Family historians often overlook ordering death certificates because they’re not always essential for taking a family tree back in time.
But they frequently provide the all-important story that we need to make an episode of Who Do You Think You Are? work.
“How extraordinary! It is like something out of Sherlock Holmes… We’re going back into some real turn-of-the-century derring-do here,” exclaimed the actor and comedian Griff Rhys Jones while on the hunt for the death certificate of his great grandfather Daniel Price.
In the episode, broadcast in 2007, Griff unearthed two Daniel Prices who had been poisoned before finally identifying the correct certificate for his ancestor, who was killed after a drunken brawl.
Dealing with death
Civil registration started on 1 July 1837 in England and Wales and on 1 January 1855 in Scotland.
Prior to these dates, burial records are the most common evidence of a death.
Although these rarely state the cause of death, they can be equally emotive.
For example, in 2014 the conclusion of Brian Blessed’s episode of Who Do You Think You Are? at his great grandfather’s graveside moved him to tears for the first time in his adult life.
Perhaps you’ve hit a brick wall and can’t find anything that looks likely for your ancestor in the death indexes, or you’ve found a death certificate but are struggling to establish whether it’s the right person because it wasn’t registered by the deceased’s next of kin.
Either way, these tips are designed to help you hone in on a missing record and find out more about the deceased.
1. Try the General Register Office’s website
The free England and Wales death index has recently been extended to cover 1837–1957 and 1984–2019.
It provides full middle names rather than just initials.
The early index gives ages when alternative versions of the same index on commercial sites do not.
Full copies of certificates should be ordered from the GRO to make sure you’ve found the right person in the index.
This will provide the date, place and cause of death, the deceased’s occupation/marital status, and the informant’s name and address.
If your ancestors lived in Scotland, the statutory registers of death on ScotlandsPeople provide extra information, including father’s name and profession, and mother’s maiden name.
Scottish registers for 1855 also give the deceased’s place of birth and children’s names and ages.
2. Check probate records
The National Probate Calendar for England and Wales offers a free index to wills and letters of administration from 1858 onwards.
It might also give the deceased’s marital status, address, occupation and next of kin.
Copies of wills cost £1.50 and could name even more relations.
You can also search the calendar on Ancestry, Findmypast and FamilySearch.
Prior to 1858, you’ll need to check if the deceased had a will proved in the Prerogative Court of Canterbury (digitised on the major commercial websites) or in a lesser ecclesiastical court locally.
Wills and testaments proved in Scotland in 1513–1925 are at ScotlandsPeople and there is an index to England and Wales Death Duty Registers 1796–1903 at Findmypast.
The originals at The National Archives may contain biographical notes about beneficiaries.
People often posted notices in the local press advising of the demise of a loved one.
If your ancestor was well known within the community or the victim of an unfortunate incident, there’s a high chance that a journalist picked up on the story.
News reports of a death add a lot more colour to a certificate, so it’s worth checking for death notices and obituaries at the British Newspaper Archive, which provides access to hundreds of historic newspapers from all over Britain and Ireland dating from the 1700s and is also available on Findmypast.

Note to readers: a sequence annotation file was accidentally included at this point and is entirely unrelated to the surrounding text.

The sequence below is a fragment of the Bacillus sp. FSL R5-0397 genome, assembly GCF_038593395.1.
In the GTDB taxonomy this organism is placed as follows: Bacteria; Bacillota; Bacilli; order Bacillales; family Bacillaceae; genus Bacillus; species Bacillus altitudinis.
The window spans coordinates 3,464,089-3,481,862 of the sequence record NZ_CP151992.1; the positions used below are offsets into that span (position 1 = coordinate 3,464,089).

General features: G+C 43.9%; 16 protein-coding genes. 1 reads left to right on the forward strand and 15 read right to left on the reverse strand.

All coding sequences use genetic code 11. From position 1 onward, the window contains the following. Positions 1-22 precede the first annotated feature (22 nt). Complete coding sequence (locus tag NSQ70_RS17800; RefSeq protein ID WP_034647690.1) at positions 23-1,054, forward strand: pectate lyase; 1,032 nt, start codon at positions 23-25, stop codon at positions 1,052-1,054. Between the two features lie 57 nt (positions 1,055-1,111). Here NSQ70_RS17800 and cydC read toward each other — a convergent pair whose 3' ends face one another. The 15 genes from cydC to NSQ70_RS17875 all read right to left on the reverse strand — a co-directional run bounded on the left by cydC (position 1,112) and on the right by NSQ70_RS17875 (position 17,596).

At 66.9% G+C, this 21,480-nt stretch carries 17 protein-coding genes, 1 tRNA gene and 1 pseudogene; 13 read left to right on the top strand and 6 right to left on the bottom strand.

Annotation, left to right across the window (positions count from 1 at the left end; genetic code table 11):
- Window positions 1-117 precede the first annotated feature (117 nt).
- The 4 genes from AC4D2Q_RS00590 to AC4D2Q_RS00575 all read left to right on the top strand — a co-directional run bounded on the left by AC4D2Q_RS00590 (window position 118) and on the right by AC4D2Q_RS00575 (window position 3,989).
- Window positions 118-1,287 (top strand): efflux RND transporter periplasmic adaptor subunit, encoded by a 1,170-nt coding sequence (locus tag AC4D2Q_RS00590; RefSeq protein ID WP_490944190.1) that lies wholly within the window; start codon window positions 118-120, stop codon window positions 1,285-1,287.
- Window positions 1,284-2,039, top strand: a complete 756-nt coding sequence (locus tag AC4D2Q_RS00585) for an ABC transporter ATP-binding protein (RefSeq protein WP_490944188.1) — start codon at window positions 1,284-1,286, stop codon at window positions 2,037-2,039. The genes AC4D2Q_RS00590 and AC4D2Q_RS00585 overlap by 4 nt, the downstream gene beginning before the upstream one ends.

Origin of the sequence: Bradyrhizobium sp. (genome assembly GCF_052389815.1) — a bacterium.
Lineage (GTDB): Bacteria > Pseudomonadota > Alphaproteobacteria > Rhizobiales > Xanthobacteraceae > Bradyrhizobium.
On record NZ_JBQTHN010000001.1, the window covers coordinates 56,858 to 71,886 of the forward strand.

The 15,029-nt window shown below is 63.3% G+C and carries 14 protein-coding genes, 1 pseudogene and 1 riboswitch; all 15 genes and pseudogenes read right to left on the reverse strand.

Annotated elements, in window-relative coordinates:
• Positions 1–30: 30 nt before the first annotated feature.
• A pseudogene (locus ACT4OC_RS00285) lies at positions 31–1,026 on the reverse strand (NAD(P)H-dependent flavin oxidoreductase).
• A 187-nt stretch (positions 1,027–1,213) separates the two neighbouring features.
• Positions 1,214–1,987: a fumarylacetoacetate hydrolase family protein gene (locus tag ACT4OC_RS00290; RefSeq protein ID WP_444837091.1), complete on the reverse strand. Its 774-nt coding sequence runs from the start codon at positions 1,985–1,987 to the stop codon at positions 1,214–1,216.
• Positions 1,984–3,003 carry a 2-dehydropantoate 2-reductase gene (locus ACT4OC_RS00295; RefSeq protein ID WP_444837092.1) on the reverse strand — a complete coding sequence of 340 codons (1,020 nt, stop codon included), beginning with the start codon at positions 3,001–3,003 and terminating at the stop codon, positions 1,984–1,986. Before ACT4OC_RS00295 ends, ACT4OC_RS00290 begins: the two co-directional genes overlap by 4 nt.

If there’s nothing online, try scouring papers that haven’t yet been digitised at local archives, the British Library or the National Library of Scotland.
Dates of birth in sources such as the 1939 Register help confirm death records
4. Postwar shortcuts
The post-1969 England and Wales death indexes on major commercial genealogy websites give dates of birth.
So if you already know your ancestor’s birthdate, you can be sure you’ve found the correct death record, but conversely it can be helpful for identifying a birth record and taking your family tree back further if you know roughly when a relative died but aren’t sure when they were born.
The full copy of the death certificate should also state where the deceased was born.
If you already know your ancestor’s date of birth, you can enter that into the search engine on Ancestry to hone in on the correct death record – a boon if your ancestor had a common name.
To assist with the search, you can find dates of birth on unredacted entries in the 1939 Register on Ancestry or Findmypast.
The 1939 Register is excellent for using in conjunction with postwar death indexes, because it was annotated with updates right up to the 1990s.
Also if a woman married after September 1939 then all of her surnames should be provided, which is particularly helpful if she married more than once.
5. Trawl electoral registers
Vast, regional collections of electoral registers have been digitised on Findmypast and Ancestry and are great for tracking people after the 1911 census, given that more people were enfranchised after the First World War.
If your ancestor had a particularly common name, an annual trawl of electoral registers may assist with narrowing down a timeframe for their death.
You might find them listed at the same address for several consecutive years and then suddenly disappear.
While it’s possible they had simply moved home, it’s also worth investigating whether they died around that time, especially if other family members subsequently remained living at the property.
Article extracted from Who Do You Think You Are? Magazine February 2020